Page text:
Creating Comic Book Art
Getting "Good and Fast"
“First you get good, then you get fast, then you get good and fast.” These are the words of Dave Sim, noted comic book writer/artist and author of Cerebus, on one of the most necessary components for being a professional comic book creator. But after professional artists manage to get both good and fast, what is the method they use to make sure they stay that way? Here are the techniques used by some of the best American comic book artists to layout and finish a page of comic book art.
An Illustrative Example
Every comic artist has their own idiosyncratic way for approaching a blank page. For example, Joe Quesada, former Editor-in-Chief of Marvel Comics, as well as artist for many titles such as Daredevil, Ash, and Azrael, prefers to read an entire comics script, and then layout sequences of the script in order as he rereads the script. His layouts are the size of the printed comics page, “because now I can see what the reader will see when they open the book, but in layout form.” Quesada then xeroxes the layouts up to full size (ten inches by fifteen inches), copying them to the art board with a lightbox.
Further, Quesada says that when he is working on drawing a script, he will illustrate the entire thing in sequential order, starting with page one. “If I go straight to a splash, say, and then come back to it later, I may find that I really needed to set things up better in the preceding pages. So I’m very dogmatic in my approach; I take it page one, page two, page three and so on.”
And although dynamic layout choices and a splashy style are important characteristics for exciting comic art, much of Quesada’s focus is on “trying to draw things as cleanly and clearly as possible,” since this results in better storytelling. Figuring out storytelling is also advice Quesada emphasizes for young artists trying to improve their craft, and he points out that sometimes, the best influences can come from outside of comics. “[L]ook at other illustrated media. Look at the great painters, look at the great illustrators: Rockwell, J.C. Leyendecker, Maxwell Parrish, Alphonse Mucha. These guys are able to tell you an entire story in what is effectively one comic book panel.”
Looking Out for Key Scenes
Jim Lee, current co-publisher at DC Comics, and artist on best-selling superhero comics like X-Men, Batman, and WildC.A.T.s, has developed a system for laying out comic pages over the course of nearly three decades in the business. Lee will start by putting asterisks in a written script next to key visual scenes, and then do thumbnails of the images in his head on typewriter paper. Once he has completed thumbnail layouts, Lee will start work on the actual comic art board. As opposed to Quesada, Lee will often work out of sequence on the pages for a given issue. “The nice thing about doing it that way was that you could theroetcially pick up page twenty-two of a story, draw that first and then work backwards,” Lee says. He also notes that, “Sometimes it seems you’re actually going faster that way, because hey, you’re on page eighteen in no time!”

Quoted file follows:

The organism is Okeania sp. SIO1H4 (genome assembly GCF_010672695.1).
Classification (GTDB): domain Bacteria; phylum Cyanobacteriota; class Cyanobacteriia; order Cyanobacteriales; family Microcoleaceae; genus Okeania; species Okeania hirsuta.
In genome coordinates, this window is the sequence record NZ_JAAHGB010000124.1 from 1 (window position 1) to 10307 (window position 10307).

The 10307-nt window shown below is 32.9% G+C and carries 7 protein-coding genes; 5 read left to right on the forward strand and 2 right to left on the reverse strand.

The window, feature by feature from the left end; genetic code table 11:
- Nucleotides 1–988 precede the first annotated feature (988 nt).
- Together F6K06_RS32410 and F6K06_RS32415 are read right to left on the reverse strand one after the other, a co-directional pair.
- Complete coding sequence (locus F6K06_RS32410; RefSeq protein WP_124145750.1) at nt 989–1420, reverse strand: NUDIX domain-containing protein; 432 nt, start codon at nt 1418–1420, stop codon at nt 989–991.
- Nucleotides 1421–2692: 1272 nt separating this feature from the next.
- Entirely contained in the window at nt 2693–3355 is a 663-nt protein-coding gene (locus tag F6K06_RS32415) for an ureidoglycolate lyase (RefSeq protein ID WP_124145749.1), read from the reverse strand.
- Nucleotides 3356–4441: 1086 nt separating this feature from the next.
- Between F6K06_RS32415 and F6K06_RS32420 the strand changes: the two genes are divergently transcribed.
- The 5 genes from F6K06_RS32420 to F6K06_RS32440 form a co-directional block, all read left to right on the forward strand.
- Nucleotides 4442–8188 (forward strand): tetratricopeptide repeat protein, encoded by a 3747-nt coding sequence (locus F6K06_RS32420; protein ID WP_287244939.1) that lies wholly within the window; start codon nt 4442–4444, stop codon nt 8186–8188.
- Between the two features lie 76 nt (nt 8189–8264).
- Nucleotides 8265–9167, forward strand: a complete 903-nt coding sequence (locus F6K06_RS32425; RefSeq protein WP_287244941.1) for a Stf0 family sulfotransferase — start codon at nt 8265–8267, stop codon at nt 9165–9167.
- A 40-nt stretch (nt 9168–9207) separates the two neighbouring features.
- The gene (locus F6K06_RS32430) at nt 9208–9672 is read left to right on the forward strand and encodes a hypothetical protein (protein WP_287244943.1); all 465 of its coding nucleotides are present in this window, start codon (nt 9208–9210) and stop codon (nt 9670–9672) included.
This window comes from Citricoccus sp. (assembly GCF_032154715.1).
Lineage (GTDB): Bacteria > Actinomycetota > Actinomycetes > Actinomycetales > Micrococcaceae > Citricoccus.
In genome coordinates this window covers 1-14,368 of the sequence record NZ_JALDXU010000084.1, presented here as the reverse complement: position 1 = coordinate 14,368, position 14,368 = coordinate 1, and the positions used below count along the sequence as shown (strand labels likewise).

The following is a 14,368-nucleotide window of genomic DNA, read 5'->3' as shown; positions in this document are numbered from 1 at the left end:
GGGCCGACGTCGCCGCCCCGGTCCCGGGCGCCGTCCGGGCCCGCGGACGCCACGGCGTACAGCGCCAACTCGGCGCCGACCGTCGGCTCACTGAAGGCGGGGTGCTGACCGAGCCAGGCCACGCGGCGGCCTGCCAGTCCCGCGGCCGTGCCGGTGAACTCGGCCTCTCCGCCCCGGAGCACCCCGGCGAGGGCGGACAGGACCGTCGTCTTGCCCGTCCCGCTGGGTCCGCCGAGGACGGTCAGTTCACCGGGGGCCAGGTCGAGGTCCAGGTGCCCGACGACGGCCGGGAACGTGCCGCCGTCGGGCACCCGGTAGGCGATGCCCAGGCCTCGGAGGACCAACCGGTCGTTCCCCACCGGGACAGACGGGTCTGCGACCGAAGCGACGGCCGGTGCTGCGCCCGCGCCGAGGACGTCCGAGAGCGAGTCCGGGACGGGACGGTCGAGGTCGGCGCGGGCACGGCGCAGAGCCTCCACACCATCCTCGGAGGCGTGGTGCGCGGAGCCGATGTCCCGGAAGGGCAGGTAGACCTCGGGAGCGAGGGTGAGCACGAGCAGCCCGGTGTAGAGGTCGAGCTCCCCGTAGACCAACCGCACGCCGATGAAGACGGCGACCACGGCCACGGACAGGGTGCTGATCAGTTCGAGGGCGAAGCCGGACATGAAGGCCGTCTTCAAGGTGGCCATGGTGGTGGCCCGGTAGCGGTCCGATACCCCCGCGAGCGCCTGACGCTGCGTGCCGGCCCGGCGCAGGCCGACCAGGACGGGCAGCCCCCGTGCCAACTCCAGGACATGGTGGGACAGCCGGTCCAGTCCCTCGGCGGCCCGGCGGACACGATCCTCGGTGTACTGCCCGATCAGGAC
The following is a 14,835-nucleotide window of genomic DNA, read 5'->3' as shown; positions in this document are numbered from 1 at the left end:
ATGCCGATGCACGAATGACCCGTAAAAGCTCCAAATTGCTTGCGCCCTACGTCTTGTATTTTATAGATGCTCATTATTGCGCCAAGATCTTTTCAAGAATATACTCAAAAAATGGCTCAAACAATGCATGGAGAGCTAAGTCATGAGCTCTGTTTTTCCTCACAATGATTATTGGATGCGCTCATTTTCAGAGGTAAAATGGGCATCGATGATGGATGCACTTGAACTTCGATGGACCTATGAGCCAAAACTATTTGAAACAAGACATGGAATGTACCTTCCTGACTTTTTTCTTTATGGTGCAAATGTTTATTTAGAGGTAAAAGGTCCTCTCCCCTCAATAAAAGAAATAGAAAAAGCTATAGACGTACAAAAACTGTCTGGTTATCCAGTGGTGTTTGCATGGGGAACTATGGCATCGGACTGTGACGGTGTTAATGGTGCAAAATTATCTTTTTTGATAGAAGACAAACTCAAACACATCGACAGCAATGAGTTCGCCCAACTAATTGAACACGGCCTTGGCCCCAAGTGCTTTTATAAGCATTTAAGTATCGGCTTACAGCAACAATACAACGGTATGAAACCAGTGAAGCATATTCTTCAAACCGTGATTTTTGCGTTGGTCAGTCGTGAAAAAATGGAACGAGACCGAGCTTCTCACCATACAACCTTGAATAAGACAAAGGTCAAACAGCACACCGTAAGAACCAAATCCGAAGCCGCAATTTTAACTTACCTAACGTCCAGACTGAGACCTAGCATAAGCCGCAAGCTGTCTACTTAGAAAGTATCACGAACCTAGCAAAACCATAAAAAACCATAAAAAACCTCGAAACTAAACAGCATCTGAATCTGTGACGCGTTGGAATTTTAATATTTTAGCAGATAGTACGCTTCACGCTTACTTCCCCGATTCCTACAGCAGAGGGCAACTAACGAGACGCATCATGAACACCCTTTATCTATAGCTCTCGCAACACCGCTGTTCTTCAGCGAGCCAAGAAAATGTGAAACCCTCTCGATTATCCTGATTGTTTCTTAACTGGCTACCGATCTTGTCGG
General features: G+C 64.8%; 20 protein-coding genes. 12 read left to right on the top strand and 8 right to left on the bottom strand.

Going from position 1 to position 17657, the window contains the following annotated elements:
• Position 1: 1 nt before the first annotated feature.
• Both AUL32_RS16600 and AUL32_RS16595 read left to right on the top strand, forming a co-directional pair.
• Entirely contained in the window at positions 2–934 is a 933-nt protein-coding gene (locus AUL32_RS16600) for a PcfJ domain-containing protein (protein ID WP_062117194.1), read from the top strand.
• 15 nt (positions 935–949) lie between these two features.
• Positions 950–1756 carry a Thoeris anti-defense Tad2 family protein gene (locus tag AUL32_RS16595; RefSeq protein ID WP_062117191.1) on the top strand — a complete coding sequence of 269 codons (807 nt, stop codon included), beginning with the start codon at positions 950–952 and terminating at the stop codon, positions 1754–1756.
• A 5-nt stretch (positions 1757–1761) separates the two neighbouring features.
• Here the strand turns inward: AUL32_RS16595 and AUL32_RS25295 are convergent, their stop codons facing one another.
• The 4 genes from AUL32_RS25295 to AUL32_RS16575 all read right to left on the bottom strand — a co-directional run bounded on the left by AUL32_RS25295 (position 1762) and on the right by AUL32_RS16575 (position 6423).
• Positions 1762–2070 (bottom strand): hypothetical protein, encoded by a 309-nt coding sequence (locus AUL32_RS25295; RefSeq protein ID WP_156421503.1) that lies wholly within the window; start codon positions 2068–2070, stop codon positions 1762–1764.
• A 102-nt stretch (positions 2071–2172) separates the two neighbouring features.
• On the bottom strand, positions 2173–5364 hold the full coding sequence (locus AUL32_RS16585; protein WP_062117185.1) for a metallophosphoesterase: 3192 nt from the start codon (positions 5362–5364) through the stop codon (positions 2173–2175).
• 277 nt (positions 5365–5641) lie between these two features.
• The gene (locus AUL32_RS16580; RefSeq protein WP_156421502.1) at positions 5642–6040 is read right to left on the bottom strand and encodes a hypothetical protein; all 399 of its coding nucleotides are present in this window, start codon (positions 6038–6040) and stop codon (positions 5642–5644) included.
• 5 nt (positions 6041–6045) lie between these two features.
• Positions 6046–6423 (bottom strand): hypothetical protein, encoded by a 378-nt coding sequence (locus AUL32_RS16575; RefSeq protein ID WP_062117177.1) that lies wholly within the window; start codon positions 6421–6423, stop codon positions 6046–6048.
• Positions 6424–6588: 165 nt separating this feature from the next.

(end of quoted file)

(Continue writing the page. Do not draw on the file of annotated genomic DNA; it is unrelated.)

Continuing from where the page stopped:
Lee’s approach to laying out a comic page is to do very little preparatory work before working on the actual page. His thumbnails are “just stick figures,” and he says that a big reason for this is because he feels that if he goes into more detail and then traces layouts onto the finished page, then the “finished result had, well, that traced feeling; it lost a lot of the spontaneity and freshness doing it that way.” This may be an important point for some artists, to maintain spontaneity of linework by refusing to copy something that have already drawn. On the other hand, lightboxes and other forms of duplication may work better for some artists, such as...
J. Scott Campbell
Sketching it Out
J. Scott Campbell is a comic artist best known for his work on Gen13 and Danger Girl, and he has also done celebrated covers for Spider-Man, Batman, and many other comic book heroes. Campbell’s creation of a comic book page starts with sketches for panel ideas of certain moments in a story, which he says is then “just a process of trying to piece them together to make an interesting story.” Once he knows all the beats of the story, Campbell takes a piece of comic book artboard, quarters it, and does four pages of layouts on that one board. These layouts are much more detailed, and Campbell actually xeroxes them up to full size and copies them to another piece of artboard with a lightbox. His reason for this is that “my figure drawing is a lot tighter when I do it at a reduced size first.”
Like Lee, Campbell will completed finished pages out of sequential page order. “But even if I start in the middle of the book, it has to at least be the beginning of a whole scene.” However, he does find that it’s easier to keep track of continuity details if he works more or less in order. But he also warns that if a deadline will result in certain pages of an issue looking rushed, it is better to have those pages appear in the middle of the book rather than at the end.
So that is how some of the most famous American comic book artists layout a page, but the methods they have certainly aren’t the only way to do it! Feel free to leave any comments of your preferred method, either from your own devising or that of your favorite artist!